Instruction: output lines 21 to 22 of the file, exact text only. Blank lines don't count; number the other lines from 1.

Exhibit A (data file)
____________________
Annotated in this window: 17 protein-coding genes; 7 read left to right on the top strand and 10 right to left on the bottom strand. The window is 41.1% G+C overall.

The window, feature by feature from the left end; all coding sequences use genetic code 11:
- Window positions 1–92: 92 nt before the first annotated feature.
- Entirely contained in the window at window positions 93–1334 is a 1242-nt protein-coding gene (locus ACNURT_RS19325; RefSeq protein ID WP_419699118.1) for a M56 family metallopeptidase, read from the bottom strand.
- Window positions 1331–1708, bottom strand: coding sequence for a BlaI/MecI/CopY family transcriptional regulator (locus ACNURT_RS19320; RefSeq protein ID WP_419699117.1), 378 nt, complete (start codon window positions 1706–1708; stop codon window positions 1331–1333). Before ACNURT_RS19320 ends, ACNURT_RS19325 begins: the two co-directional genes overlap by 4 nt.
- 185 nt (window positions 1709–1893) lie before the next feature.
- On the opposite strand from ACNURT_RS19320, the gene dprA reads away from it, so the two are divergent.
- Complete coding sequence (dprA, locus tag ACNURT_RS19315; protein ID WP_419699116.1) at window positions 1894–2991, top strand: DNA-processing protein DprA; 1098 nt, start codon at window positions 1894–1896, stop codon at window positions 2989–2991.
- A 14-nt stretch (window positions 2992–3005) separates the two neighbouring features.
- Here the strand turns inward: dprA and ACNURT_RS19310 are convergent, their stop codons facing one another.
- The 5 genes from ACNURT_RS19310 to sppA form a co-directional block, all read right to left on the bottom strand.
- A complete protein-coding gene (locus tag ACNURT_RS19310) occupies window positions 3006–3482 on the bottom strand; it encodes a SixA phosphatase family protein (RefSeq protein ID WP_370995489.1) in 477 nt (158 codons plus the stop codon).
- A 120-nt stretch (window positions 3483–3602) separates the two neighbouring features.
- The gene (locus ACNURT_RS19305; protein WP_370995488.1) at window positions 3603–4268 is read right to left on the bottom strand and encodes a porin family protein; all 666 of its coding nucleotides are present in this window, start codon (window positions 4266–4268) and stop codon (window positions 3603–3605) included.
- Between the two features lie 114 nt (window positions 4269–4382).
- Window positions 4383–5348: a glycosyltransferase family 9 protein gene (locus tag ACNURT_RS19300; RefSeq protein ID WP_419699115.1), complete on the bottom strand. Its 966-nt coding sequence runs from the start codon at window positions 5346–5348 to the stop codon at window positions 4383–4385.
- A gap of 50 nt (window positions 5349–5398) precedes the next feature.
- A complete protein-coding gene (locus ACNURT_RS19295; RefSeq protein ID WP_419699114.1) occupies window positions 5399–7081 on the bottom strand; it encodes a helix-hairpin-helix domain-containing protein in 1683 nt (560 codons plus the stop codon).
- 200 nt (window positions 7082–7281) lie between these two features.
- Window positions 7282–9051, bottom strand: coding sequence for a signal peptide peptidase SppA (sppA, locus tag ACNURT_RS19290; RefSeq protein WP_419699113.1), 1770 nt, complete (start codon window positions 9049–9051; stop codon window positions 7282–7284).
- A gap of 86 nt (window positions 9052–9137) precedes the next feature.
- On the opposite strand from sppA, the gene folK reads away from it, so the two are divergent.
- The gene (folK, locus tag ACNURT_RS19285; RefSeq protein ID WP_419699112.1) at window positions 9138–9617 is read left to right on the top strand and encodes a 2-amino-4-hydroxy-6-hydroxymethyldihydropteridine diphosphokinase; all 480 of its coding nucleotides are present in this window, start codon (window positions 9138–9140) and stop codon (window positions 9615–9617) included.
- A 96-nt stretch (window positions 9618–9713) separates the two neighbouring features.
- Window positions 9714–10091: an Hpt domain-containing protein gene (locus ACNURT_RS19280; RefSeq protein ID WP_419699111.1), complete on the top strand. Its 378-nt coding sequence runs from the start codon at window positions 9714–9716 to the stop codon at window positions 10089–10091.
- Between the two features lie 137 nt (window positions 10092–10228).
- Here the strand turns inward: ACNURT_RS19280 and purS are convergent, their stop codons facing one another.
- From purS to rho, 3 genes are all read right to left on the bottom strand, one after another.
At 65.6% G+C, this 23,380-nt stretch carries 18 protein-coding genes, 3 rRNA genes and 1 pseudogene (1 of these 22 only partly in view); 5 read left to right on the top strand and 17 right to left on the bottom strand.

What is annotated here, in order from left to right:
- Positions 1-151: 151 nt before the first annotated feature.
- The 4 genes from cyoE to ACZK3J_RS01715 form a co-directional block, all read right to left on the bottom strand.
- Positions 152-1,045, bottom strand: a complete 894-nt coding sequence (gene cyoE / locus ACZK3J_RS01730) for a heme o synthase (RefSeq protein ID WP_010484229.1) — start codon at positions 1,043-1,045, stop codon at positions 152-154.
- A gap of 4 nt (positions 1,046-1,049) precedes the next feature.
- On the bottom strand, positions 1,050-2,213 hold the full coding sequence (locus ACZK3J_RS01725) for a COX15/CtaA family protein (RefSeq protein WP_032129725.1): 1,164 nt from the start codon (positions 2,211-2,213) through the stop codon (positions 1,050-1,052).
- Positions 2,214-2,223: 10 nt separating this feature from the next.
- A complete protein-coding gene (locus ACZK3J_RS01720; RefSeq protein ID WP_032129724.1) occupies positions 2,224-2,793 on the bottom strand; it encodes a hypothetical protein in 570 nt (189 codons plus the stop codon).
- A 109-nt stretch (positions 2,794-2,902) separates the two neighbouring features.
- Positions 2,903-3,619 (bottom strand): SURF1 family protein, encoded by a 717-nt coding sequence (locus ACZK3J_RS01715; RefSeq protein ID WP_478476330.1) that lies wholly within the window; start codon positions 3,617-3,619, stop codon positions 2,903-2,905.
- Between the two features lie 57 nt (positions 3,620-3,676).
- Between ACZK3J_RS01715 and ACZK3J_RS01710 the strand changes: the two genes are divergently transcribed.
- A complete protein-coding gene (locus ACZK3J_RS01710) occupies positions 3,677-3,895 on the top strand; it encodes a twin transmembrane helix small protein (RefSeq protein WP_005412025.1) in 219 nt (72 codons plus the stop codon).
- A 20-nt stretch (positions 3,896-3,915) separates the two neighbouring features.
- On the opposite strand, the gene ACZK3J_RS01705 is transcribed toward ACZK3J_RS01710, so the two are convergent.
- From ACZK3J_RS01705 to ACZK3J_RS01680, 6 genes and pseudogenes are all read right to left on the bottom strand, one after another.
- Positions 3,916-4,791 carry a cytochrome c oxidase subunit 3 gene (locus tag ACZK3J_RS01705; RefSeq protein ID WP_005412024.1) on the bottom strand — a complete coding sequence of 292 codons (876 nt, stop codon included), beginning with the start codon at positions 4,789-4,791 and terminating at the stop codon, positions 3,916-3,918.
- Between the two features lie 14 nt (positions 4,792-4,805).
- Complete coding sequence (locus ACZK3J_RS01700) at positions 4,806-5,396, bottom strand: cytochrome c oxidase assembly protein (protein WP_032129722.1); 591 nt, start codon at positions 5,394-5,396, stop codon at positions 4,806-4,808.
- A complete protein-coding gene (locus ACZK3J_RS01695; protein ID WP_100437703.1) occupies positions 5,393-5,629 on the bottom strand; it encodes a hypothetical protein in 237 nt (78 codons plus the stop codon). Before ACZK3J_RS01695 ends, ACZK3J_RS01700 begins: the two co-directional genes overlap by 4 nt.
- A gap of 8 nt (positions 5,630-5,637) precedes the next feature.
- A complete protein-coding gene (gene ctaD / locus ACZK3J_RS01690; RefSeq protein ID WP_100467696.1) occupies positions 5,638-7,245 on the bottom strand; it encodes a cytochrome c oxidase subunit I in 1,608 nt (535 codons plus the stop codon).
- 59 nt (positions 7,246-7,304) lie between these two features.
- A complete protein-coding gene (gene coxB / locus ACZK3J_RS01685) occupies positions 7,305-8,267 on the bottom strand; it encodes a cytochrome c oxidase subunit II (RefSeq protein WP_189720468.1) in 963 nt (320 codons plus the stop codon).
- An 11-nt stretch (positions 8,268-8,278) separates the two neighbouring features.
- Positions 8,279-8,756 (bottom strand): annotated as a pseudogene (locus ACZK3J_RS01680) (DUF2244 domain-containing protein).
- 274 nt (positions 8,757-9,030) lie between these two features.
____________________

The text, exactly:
- A gap of 86 nt (window positions 9052–9137) precedes the next feature.
- On the opposite strand from sppA, the gene folK reads away from it, so the two are divergent.